You are on page 1of 2

Grade 3, Unit Four: Multiplication & Division Patterns & Concepts

In this unit your child will: demonstrate an understanding of multiplication as repeated addition, equal groups, arrays, and skip counting demonstrate an understanding of division as repeated subtraction develop strategies that will help them master multiplication and division facts to 10 x 10 Your child will learn and practice these skills by solving problems like those shown below. Keep this sheet for reference when youre helping with homework. Problem
Solve 9 x 7. Use pictures, numbers, and words to explain your thinking.
10 x 7 = 70 70 7 63 so 9 x 7 = 63 7

By solving basic multiplication problems with pictures and explaining their thinking, students develop strategies that help them quickly recall the multiplication facts by fourth grade. In this example, the student solved 9 x 7 by thinking about 10 x 7, a very easy fact, and then subtracting 1 group of 7. The rectangular array model makes it clear why this strategy works, because students can see the rows of 7 in the array. Eventually, students may recall from memory that 9 x 7 = 63. If they forget, however, they can quickly calculate the product of 9 x 7 using this strategy. Note You will receive a booklet explaining a variety of strategies for solving multiplication facts through 10 x 10. The booklet uses the rectangular array model to show the strategies. In addition to committing the basic multiplication facts to memory, students solve multiplication story problems in this unit. Students need to recognize when it is appropriate to solve problems using multiplication, for example, when dealing with equal groups of objects, as in the problem at left. Before they have mastered their multiplication facts, students may solve such problems with drawings and computational strategies like the one at left. Later, they will recognize that they can multiply to solve such problems and will recall the appropriate multiplication fact (e.g., 4 x 8 = 32) from memory.

I col or ed saw if it woul d be less th an

in a 9 by 7 a r ra y . Th en I w as 10 b y 7, the a re a 70 . But it s o ne r ow of 7 th a t. 70 7 = 63

Joaquin has 4 bags of oranges. Each bag has 8 oranges in it. How many oranges does Joaquin have altogether?

16 32


I d rew th e b ags of or a nges . The n I saw tha t tw o b ag s h a ve 16 o ra ng es. And 16 + 16 i s 32 . So 4 x 8 = 32 or a nge s.

Bridges in Mathematics

(Parents and teachers may reproduce for classroom and home use.)

The Math Learning Center

Alicia and her brother made cookies for their neighbors. They made 48 cookies and divided them evenly among 6 families. How many cookies did they give to each family? I th ough t a b out m ultiplica tio n. If each f amily g ot 4 co okie s, th ats 24 co okie s alt og ethe r . 48 is t wice as much as 24, so e ach f amily ca n get 8 c o okies . The n I ad ded u p t o make s ur e. 8 + 8 + 8 + 8 + 8 + 8 16 + 16 + 16 32 + 16 = 48 It w o rks . Each famil y go t 8 coo kies .

This student applied what she knew about multiplication to solve this division problem. She didnt know that 48 6 = 8 or that 8 x 6 = 48. However, she did know that 4 x 6 = 24, and she used that knowledge to solve the problem. Finally, she checked her work with repeated addition. Students will eventually know that they can divide to solve problems in which a total is broken into equal groups, and they will be able to quickly recall the basic division facts needed to solve such problems. For now, this students method demonstrates a clear understanding of the relationship between multiplication and division. She also is able to use facts she is comfortable with to solve those she does not yet recall from memory. This students ability to work with what she knows to solve a challenging problem indicates a strong sense of number, solid computational skills, and a productive approach to problem solving.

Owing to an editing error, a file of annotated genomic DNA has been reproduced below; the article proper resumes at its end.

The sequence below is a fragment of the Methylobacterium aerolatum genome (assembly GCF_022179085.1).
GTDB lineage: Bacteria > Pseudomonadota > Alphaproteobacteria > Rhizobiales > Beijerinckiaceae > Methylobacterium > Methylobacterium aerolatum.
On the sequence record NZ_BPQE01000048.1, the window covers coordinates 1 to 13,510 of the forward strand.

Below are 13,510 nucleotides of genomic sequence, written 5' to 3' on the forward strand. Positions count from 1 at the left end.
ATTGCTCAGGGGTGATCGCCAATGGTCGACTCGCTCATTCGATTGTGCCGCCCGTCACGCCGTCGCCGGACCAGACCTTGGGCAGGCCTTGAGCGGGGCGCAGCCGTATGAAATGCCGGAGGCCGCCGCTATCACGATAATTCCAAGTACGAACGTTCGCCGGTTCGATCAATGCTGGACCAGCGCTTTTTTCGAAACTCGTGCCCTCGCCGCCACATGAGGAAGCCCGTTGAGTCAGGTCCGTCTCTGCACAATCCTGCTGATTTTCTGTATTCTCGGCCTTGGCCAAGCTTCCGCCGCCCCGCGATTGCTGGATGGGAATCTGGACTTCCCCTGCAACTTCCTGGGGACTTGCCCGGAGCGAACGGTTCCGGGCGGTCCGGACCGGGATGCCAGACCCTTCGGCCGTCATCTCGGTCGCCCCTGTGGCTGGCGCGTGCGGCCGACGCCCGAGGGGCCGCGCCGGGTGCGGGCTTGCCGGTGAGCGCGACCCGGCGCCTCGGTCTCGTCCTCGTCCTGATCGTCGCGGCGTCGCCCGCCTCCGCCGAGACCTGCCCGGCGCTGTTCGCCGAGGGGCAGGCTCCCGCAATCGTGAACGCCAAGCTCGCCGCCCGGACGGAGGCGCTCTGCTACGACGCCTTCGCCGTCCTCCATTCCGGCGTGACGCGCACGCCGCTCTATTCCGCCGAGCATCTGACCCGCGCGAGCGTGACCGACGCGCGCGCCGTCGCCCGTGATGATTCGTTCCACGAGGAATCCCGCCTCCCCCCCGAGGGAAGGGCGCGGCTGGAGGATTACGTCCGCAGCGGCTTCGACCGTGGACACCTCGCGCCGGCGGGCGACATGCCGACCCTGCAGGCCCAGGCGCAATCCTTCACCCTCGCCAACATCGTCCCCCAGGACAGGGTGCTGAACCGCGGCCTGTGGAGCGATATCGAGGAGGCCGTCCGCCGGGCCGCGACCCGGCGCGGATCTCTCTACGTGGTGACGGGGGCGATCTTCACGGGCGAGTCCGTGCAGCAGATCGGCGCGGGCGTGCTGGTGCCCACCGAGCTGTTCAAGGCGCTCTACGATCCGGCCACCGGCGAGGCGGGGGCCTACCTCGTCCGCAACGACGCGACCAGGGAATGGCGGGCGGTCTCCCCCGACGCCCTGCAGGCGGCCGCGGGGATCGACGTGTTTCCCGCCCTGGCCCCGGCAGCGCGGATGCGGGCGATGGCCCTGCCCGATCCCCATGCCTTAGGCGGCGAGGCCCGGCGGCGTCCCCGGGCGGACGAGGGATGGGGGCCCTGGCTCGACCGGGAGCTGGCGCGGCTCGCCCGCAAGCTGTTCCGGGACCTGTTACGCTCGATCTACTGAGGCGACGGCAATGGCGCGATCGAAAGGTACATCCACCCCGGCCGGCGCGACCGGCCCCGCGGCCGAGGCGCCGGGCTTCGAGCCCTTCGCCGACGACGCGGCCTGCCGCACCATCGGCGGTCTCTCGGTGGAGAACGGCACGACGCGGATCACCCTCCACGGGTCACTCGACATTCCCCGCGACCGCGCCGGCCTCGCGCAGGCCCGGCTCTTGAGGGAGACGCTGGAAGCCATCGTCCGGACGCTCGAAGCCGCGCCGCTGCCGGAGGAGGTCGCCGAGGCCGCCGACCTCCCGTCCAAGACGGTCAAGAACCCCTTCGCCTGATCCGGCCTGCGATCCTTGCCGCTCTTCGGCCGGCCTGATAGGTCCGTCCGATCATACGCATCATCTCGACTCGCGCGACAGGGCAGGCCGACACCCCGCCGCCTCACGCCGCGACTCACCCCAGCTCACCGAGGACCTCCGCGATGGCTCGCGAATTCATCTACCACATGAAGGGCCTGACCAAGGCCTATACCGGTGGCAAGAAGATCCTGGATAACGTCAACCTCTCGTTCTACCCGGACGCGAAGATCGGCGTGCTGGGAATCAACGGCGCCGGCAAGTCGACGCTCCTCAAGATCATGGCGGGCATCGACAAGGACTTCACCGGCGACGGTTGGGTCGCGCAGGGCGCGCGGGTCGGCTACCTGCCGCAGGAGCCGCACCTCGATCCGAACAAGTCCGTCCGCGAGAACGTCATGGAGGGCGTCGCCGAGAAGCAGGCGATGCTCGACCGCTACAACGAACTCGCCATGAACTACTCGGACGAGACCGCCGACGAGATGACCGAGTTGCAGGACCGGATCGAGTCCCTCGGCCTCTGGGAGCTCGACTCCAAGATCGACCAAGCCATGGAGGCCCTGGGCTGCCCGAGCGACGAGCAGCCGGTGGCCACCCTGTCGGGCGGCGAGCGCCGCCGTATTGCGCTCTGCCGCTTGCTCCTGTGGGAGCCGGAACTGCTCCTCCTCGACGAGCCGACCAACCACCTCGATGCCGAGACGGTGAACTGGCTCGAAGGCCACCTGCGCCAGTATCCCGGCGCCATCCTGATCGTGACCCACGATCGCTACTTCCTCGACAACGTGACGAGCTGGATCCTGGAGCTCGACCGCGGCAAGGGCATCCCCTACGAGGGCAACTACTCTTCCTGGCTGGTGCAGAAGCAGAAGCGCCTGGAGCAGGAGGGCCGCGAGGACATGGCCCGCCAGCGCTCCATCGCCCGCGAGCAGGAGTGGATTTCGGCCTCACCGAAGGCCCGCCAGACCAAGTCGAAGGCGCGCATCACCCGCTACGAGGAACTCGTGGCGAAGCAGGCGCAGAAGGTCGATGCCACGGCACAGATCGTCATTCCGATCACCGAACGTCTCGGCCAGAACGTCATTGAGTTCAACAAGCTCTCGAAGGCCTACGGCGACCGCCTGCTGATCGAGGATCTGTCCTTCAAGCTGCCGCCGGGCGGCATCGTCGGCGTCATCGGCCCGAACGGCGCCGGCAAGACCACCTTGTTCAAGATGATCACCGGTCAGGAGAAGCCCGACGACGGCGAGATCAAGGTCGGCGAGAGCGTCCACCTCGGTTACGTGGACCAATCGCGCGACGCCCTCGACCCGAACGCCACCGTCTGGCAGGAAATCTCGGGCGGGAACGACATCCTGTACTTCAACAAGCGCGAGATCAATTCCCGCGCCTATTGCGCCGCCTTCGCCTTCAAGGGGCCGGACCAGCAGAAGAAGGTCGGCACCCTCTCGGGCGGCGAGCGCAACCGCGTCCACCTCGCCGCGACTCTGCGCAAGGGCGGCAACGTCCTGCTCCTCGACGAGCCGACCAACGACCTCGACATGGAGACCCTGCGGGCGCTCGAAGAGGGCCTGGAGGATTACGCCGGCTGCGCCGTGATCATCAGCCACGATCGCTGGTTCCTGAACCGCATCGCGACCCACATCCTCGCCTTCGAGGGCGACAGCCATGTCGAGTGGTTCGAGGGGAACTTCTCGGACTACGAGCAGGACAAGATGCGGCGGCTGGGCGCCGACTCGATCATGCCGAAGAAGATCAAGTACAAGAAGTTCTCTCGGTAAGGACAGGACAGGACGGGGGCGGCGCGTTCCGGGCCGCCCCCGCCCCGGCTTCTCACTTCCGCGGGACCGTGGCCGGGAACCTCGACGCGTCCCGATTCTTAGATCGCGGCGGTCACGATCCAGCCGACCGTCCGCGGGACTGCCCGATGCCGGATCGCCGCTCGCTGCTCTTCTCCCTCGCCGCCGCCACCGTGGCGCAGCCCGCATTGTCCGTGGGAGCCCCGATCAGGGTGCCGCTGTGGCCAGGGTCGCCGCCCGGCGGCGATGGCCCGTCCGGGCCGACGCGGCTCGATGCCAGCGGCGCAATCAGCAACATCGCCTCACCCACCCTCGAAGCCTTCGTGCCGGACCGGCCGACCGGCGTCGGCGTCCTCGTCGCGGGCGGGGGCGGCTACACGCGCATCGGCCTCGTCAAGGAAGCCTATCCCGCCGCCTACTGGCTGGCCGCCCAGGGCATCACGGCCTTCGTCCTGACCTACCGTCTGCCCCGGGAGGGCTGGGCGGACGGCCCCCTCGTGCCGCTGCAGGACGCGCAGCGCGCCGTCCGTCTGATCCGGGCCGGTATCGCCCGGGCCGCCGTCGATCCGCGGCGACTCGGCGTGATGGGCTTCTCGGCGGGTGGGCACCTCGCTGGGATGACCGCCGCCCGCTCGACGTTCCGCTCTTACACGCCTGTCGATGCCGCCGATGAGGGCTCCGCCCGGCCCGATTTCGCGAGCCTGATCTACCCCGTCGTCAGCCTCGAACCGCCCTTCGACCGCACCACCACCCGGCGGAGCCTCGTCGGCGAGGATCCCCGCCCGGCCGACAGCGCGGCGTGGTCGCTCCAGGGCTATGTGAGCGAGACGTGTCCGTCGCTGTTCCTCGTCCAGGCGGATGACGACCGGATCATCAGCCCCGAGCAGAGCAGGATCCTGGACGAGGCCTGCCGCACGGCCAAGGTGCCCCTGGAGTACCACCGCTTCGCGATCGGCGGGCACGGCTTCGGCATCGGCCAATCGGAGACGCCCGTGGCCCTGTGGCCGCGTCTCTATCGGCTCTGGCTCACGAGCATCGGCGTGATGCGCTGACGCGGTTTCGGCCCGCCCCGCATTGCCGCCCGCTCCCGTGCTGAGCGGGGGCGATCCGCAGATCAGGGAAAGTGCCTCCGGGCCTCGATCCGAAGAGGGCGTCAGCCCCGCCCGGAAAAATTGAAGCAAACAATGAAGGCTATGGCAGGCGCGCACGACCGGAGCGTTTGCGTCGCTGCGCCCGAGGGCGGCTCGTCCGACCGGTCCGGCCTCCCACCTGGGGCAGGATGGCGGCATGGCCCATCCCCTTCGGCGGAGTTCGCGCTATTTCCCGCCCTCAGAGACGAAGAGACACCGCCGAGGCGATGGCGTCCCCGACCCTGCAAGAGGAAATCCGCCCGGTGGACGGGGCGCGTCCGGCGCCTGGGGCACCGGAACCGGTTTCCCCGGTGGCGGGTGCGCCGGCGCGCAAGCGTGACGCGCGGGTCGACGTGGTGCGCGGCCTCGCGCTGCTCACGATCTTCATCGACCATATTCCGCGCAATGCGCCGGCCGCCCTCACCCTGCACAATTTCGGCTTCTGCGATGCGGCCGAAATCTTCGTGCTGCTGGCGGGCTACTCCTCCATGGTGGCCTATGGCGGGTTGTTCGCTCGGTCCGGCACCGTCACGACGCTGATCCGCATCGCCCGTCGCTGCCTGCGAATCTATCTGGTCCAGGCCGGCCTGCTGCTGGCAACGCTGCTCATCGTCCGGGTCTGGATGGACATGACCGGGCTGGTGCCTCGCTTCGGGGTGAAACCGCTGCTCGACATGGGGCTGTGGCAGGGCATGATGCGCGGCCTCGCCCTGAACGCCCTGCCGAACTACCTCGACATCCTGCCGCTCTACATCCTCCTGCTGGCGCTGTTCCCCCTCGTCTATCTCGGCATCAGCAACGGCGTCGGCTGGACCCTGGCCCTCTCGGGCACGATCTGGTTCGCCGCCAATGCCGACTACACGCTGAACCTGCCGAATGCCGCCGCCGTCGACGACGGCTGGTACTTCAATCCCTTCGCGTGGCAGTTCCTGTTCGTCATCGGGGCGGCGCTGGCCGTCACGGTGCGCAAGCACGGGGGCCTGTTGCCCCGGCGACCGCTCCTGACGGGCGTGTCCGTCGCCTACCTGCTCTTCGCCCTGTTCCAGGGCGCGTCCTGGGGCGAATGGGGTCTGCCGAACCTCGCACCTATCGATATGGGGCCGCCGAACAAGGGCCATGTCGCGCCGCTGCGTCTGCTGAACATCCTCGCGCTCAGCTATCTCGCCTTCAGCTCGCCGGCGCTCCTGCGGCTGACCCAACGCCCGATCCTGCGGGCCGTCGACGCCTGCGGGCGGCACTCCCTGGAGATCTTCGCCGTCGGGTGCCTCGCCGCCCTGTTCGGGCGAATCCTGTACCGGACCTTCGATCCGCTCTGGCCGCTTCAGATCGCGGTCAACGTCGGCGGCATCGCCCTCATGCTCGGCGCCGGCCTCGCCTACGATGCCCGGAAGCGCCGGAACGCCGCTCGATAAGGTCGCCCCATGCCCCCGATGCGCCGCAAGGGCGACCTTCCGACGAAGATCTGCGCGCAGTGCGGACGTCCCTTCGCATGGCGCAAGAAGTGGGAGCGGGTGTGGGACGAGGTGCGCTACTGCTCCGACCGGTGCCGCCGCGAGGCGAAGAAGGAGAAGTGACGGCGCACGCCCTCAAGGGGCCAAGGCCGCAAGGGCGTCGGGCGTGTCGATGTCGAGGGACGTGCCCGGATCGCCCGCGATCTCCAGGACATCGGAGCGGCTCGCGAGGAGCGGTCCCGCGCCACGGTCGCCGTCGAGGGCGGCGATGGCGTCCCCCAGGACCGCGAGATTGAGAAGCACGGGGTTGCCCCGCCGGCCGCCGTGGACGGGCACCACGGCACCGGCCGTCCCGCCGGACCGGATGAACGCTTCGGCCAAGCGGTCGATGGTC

Frequently Asked Questions about Unit Four

Q: Why does this unit emphasize the rectangular array model so much? A: We do not expect students to use pictures of rectangles to calculate forever. However, the pictures illustrate relationships among numbers and show why certain procedures work, and the understandings they help to develop are the foundations of students computational skills. In the array model, the dimensions (length and width) of the rectangle represent the two numbers being multiplied. The total area of the rectangle represents the product of those two numbers. When multiplication problems are represented this way, it is easy for students to see the relationships among the numbers and to see why a variety of strategies for finding the total area (product) make sense.
The Array Model One Way to Find the Product Another Way to Find the Product

6 4 24 4 x 6 = 24
4 and 6 are the dimensions (numbers being multiplied). 24 is the area (product).

6 4 12 12 12 + 12 24 4

6 20 20 4 + 4 24

This model shows two groups of 12 in the array. 4x6=2x6+2x6 12 + 12 = 24

This model shows a group of 20 and 1 more group of 4. 4x6=4x5+4x1 20 + 4 = 24

Q: Why do students solve multiplication problems with different strategies instead of memorizing the facts? A: We expect students to recall basic multiplication facts from memory; in most states, students are expected to master those facts sometime in fourth grade. However, we know that students forget these facts sometimes and that strategies allow them to quickly compute the answers when needed. Some strategies also allow students to calculate mentally with larger numbers.

Bridges in Mathematics

(Parents and teachers may reproduce for classroom and home use.)

The Math Learning Center